It’s crazy to think, but there have never been more people working from home than there are right now. With many of us adjusting to what could be the new normal, we’re noticing that our average meetings aren't quite the same. Instead of taking business meetings in conference rooms and restaurants, we’re in our living rooms, bedrooms, kitchens and home offices. Virtual meetings are being used to create a sense of normalcy, so for all you amateurs out there, here's an etiquette lesson on virtual meetings:
Let's start simple. Understanding that other participants are giving you their valuable time to join the virtual meeting, you (hopefully) will be naturally more considerate of everyone's time. If you are the host, don’t be late. No excuses. Figure it out, it’s that simple.
Also, whether you are the host, or a participant and you expect be late to the virtual meeting (for whatever reason), it’s not that difficult to take 10 seconds and shoot a note out to the other participants. Just let them know you are running a few minutes behind.
Lastly, listen. Truly listen, and if someone is rambling or getting off track, go ahead and call them out! It’s ok to do so, and the other participants will be glad you did. Trust me.. Part of being respectful is ensuring that we’re continuously exchanging quality dialogue and content that is solely based around the goals and agenda of the meeting (and not just talking for the sake of talking).
2. Know your platform, especially if you don't know your platform
The technology market today is incredibly saturated, and it’s no different with collaboration tools. Zoom, GoToMeeting, Cisco Webex, Microsoft Teams, AmazonChime, Google Hangouts, the list goes on and no two are even remotely similar. So do yourself, and everyone else a favor and log in a few minutes early to work through any potential technical difficulties you might face. Also, PLEASE DON’T BE THAT PERSON that is unknowingly using audio on both your phone and your computer microphone. This is my number one pet peeve of conferencing, and it gives off the most polarizing feedback sound anyone will ever hear! Lastly, if you are the host, I recommend adjusting your settings to allow others to join before you do. Give others a chance to get virtually settled in. Why not? Call me crazy, but it seems like the respectful thing to do..
3. Be on video, even if others are not!
Video really became part of my normal in the summer of 2019, and it was a tough one for me to embrace quite honestly (especially since I enjoy taking calls on the move and walking around my office or house). However, I can’t express how beneficial this has been to my business. It’s been like night and day for me ever since I started using video for every meeting. People are much more engaged and receptive to anything I say when I’m on video. It also proves to other attendees that I am really listening to them when they’re speaking. Video conferencing humanizes conversations on a level that you simply can’t get with just audio. Not even close. Now with all these self-quarantine mandates in place during this current pandemic, there has never been a more important time to leverage technology like video to keep us connected on a personal level. For the record, I’m still amazed by how flawless video conferencing works today. I’ve had 3 international video conferences this week alone, and each one was perfectly flawless HD video and audio. And whatever latency there is, it truly is unnoticeable. I’ve also noticed that it’s easier to identify who wants to talk next (because you can see it in their expressions) whereas on an audio bridge, people are constantly talking over one another (“go ahead, no, you go ahead sorry, I was just going to say…oh…wait… were you going to say something?”).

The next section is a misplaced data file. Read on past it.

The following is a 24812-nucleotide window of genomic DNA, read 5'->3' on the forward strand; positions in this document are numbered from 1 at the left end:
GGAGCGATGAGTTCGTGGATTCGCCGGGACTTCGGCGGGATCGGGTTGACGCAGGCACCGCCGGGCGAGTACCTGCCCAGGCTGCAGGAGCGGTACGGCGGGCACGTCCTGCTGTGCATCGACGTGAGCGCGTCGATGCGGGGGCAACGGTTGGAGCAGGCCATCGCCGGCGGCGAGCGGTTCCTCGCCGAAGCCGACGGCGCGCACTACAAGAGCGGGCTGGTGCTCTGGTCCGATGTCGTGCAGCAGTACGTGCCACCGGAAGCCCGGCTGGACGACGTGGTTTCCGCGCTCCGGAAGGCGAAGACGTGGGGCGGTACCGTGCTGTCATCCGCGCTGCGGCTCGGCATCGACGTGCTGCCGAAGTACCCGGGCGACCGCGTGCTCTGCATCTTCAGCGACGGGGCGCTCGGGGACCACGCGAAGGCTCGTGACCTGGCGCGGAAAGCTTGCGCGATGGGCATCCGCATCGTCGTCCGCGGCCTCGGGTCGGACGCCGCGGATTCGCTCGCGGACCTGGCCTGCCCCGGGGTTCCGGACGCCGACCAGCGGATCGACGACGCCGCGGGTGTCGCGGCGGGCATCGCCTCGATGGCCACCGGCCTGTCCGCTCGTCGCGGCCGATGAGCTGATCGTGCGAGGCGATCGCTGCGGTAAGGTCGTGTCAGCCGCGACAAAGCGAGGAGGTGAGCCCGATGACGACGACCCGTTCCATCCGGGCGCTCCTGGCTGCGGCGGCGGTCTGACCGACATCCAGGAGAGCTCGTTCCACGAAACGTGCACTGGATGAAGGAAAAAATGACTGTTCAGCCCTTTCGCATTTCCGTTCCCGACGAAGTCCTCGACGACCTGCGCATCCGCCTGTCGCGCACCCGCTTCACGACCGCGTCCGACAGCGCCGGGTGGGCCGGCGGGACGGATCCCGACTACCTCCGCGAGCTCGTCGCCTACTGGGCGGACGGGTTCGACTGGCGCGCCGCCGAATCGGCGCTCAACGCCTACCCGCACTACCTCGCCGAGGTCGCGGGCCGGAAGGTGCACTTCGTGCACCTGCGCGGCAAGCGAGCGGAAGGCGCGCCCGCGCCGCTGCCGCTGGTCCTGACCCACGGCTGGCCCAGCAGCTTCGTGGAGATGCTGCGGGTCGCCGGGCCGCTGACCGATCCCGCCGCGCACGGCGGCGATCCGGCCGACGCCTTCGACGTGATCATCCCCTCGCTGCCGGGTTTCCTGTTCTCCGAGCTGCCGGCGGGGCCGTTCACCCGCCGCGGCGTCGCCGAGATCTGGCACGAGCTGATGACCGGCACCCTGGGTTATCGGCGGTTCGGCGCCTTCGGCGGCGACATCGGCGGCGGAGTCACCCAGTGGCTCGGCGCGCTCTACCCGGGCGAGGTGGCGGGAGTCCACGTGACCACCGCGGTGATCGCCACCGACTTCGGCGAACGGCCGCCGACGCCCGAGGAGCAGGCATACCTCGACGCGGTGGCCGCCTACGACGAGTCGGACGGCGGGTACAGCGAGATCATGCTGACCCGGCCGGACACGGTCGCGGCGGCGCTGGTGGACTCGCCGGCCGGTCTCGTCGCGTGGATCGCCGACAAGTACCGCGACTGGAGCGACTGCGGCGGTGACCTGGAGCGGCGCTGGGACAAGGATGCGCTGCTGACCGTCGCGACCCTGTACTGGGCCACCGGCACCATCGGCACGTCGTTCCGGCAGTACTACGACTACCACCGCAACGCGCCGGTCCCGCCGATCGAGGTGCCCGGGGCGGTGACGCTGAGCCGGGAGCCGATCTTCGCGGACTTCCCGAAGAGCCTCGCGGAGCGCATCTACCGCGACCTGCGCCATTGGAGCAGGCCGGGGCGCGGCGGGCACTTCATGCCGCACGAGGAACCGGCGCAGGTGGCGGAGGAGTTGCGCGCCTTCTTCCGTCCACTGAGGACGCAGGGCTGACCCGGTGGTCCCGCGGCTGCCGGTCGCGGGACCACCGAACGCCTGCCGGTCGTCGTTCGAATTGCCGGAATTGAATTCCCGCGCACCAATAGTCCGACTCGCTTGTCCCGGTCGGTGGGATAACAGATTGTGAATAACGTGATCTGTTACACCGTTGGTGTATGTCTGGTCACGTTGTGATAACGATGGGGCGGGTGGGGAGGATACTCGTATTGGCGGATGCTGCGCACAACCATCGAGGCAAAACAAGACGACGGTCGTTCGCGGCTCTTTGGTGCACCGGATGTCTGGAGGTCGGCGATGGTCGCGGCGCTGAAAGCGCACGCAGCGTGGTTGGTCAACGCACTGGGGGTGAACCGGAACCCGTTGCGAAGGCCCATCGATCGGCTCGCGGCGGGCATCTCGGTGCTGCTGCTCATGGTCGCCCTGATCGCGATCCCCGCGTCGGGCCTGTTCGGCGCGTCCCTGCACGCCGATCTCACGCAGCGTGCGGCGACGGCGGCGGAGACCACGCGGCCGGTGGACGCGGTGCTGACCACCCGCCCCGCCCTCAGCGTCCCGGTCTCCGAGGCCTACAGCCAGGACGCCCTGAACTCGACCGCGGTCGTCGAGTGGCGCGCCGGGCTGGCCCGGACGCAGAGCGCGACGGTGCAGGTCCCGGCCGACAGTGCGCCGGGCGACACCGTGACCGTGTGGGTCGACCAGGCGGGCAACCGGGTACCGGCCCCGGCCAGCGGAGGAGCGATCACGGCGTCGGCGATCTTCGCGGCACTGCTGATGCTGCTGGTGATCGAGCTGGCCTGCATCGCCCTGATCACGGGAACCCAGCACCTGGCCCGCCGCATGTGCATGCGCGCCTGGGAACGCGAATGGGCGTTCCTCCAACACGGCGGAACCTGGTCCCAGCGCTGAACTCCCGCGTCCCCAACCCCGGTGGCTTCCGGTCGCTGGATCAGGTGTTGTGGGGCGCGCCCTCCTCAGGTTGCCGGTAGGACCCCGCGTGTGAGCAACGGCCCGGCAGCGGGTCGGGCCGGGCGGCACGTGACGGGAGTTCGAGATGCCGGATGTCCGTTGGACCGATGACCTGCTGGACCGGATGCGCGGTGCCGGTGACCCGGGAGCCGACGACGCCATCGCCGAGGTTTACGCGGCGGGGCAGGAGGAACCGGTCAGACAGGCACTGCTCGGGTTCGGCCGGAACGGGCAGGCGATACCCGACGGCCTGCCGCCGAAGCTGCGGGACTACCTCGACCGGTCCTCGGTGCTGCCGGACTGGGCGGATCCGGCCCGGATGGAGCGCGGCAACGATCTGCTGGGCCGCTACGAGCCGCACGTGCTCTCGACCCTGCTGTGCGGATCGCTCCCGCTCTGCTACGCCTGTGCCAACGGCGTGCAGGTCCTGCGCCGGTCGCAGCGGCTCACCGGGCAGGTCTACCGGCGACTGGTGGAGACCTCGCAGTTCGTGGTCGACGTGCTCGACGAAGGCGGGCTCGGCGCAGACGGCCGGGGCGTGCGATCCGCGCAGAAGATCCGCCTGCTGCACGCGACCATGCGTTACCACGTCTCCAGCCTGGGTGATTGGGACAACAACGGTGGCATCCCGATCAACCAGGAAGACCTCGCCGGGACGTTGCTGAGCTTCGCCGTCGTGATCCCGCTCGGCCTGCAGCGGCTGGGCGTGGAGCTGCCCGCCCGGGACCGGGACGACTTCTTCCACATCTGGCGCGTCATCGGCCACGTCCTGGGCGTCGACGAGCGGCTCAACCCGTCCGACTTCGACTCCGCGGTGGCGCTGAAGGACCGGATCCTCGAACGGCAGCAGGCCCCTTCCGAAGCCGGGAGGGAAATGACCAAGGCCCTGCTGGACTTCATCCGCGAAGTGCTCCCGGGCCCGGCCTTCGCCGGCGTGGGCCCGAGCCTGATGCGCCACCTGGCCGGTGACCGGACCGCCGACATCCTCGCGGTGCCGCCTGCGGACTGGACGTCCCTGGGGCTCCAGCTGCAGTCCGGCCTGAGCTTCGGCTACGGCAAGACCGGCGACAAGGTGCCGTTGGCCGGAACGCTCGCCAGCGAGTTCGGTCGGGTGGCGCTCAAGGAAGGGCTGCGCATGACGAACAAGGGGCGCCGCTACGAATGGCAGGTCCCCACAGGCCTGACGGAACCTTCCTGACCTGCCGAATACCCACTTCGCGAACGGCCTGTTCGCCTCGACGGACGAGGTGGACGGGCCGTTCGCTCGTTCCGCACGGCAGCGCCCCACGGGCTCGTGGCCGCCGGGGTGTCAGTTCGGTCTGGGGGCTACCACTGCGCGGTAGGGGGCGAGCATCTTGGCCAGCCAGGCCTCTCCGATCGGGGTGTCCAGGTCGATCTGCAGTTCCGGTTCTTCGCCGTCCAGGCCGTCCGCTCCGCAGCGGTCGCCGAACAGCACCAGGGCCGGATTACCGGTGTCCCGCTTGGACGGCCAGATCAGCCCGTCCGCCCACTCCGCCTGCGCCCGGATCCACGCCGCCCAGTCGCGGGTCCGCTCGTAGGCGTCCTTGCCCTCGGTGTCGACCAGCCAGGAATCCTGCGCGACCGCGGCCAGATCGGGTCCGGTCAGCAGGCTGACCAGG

4. The 7-Minute Rule
Just like I’m sure your time is valuable, so is mine. So, I will give you seven minutes to either join my meeting or send me a notification that you’re running late (in which case I will keep the bridge open and wait for you to join). If I haven’t heard from you by then, I’m ending the meeting, and moving on with my day. It’s nothing personal, and I would totally respect anyone else doing the same to me.
No this is not a typo, and yes, I’m touching on this again. I’m going to preface that there are many justifiable exceptions to this next point (i.e. medical, family, and work emergencies), but outside of these anomalies, let’s all just remember to simply respect the time of other human beings. It doesn’t matter if you are the CEO or the janitor, everyone deserves the same amount of respect, and it’s really not hard at all to do this. Therefore, if you have accepted an invite to a meeting that means it’s on your calendar, and everyone else who’s accepted. So if something comes up and you need to re-schedule, guess what? It’s ok! I do this often myself when it’s warranted, and we all have the right to do so. HOWEVER, if you accept an invite, and then simply just don’t show up or notify anyone that you need to cancel/re-schedule… it’s disrespectful (on a few different levels). That time that people carved out for you could have been put to good use somewhere else. It’s not hard to simply just be conscious of the fact that there are other real, living, breathing humans that have committed their time to you. Yes, you are a special snowflake, but so is everyone else. We’re all human, so why not treat each other the same way we would to be treated?
Thanks for reading, and I hope you all have made yourself incredibly comfortable in your new remote workspace!
If your organization needs assistance with video conferencing solutions, please reach out to C3 Technology Advisors! For more information about working from home and virtual meetings, check out our Work From Home page.